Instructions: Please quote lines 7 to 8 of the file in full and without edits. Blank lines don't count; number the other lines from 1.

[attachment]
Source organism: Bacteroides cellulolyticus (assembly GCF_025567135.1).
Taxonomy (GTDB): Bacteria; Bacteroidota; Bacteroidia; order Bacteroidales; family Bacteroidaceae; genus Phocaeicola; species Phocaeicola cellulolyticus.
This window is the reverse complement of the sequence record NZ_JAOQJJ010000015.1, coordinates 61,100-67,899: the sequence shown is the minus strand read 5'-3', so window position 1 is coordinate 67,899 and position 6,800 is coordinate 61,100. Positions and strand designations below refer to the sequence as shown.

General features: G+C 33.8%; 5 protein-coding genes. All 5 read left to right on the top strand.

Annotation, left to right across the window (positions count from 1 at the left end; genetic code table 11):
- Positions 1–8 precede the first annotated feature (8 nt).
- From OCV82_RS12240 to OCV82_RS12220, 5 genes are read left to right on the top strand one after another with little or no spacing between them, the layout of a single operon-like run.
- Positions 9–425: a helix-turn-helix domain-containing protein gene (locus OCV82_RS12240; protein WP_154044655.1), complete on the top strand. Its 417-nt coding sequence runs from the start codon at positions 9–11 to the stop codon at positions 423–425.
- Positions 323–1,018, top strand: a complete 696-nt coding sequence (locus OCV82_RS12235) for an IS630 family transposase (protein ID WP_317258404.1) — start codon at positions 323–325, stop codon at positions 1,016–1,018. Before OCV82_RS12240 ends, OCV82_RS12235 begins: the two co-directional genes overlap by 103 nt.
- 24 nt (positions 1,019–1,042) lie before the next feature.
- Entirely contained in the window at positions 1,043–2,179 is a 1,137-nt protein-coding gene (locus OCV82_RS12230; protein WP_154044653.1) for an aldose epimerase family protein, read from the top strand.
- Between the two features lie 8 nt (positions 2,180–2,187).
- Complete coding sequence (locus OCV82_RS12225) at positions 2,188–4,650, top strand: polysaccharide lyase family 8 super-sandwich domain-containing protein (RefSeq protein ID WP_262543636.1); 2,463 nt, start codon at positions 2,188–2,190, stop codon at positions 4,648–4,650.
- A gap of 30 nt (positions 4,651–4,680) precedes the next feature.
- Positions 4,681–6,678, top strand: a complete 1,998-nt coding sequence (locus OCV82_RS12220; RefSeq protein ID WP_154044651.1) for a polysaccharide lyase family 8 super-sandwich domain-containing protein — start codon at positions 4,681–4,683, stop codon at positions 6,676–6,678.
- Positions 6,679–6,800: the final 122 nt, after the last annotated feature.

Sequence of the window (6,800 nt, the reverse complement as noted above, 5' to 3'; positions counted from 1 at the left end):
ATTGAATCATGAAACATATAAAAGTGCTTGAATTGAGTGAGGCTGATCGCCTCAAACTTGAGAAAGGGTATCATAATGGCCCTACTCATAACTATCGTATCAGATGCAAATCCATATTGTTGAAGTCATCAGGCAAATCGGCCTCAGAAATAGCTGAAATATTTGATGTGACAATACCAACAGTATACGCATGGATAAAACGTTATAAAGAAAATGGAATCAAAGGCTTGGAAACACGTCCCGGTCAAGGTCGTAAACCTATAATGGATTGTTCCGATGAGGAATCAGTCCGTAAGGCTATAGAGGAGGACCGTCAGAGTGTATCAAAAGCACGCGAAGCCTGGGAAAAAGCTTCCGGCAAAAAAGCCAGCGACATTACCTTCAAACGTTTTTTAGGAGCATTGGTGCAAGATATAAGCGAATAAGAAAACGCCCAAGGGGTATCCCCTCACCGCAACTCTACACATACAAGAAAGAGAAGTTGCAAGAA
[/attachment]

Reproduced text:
- From OCV82_RS12240 to OCV82_RS12220, 5 genes are read left to right on the top strand one after another with little or no spacing between them, the layout of a single operon-like run.
- Positions 9–425: a helix-turn-helix domain-containing protein gene (locus OCV82_RS12240; protein WP_154044655.1), complete on the top strand. Its 417-nt coding sequence runs from the start codon at positions 9–11 to the stop codon at positions 423–425.